My DS does have some children in his class who are almost 2 years older as some children have been held back a year and he has skipped a year but so far it hasn't caused any social problems. The schools have Guidance Counsellors who run lots of (subtle!) friendship groups and everyone seems to love his English accent!
Like you, we will probably return to the UK in 2 or 3 years so his academic progress had to take priority over been with children his own age but the after school clubs have children of all grades in so there are plenty of opportunities to mix with younger children if needed.
I LOVE living in the US, everyone has such a positive attitude and, at least in the South, they are all very friendly. Also loving the huge array of shops and restaurants available!
We also came on an inter-company transfer so have fully comprehensive health insurance provided. This is an absolute essential, in six months my DS has had over $1000 worth of doctor / dentist treatments and he hasn't even been ill yet!! This is just from routine check-ups, physicals, vaccinations etc. Check out any compulsory vaccinations that California requires as you may need to start the course before you arrive in the US, I think it was Hep B that had several doses over 6 months and he had to have started the course before attending school here. Also had to get a GP's letter to confirm he had already had chickenpox so didnt need to get the vaccine for that.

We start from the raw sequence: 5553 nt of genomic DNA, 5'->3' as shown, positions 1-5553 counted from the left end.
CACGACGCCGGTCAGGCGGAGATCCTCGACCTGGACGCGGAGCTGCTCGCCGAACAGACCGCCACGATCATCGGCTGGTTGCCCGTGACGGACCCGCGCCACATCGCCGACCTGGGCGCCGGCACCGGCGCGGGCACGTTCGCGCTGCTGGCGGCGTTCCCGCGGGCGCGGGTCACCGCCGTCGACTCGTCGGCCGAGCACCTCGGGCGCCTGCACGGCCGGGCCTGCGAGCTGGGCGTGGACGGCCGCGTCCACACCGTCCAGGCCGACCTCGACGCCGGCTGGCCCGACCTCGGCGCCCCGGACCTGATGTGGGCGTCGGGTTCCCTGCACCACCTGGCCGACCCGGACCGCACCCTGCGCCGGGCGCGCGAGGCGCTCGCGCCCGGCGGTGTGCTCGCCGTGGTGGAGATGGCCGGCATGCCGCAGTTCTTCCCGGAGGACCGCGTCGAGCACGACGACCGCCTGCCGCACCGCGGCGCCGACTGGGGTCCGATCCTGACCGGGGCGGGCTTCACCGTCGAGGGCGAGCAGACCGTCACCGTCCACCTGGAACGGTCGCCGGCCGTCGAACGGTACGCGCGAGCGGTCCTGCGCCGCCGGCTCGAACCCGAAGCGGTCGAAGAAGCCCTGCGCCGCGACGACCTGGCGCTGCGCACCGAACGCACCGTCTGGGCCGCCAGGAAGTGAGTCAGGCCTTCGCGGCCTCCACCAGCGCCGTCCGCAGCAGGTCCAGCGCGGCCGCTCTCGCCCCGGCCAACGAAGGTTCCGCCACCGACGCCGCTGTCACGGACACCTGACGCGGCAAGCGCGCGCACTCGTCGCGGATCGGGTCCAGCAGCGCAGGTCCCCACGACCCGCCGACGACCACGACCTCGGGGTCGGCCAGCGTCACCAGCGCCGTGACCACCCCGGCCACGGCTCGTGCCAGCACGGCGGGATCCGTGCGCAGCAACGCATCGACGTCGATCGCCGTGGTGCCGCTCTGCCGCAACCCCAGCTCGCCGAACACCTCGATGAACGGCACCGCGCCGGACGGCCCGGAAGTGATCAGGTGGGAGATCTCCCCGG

CaliforniaLeaving Sat 06-Oct-12 02:15:26

San Jose rents are high (all those IT people) so from what we have been told by other expats in that area $2,000-$3,000 is not unusual for a decent area.
They don't really have the type of nursery that they do in UK. My Dd went to preschool, they can go from age 3 and are dry. She went two mornings a week it was attached to the local school that she now attends and you pay for it. This is new for here, this wasn't around when my boys were younger, they went to the same school Dd is in.
K they have to be 5 by sept 1st and in some it's a full day and other school districts do half days. Ours has switched, Ds1 went half days, then Ds2 went half days too, the following year the went to full days (7.30am to 2pm)
You should come over to www.britishexpats.com and read, lots of Silicon Valley people and information

Fuzzydeepdarkscarywood Sat 06-Oct-12 22:13:42

Thanks again, I'll check out the link when I get some time in the next few days.
In my day dreams about it I envisaged a nice big house with a pool but not sure that's going to be do-able grin.
One of the things that will be included is comprehensive health care. Having had to take DS to hospital in Florida earlier in the year I can see why this is essential!

turkeyboots Sun 07-Oct-12 07:13:02

It's a nice part of the world. My DF has lived round there for 10years now and we all love visiting. Can't offer anything useful, but it is lovely. Hot in summer though, but dry heat which is bareable.

Fuzzydeepdarkscarywood Mon 08-Oct-12 13:24:00

Thanks Turkey.
And a bump in case anyone else can help grin

Fuzzydeepdarkscarywood Fri 12-Oct-12 16:36:39

Friday bump grin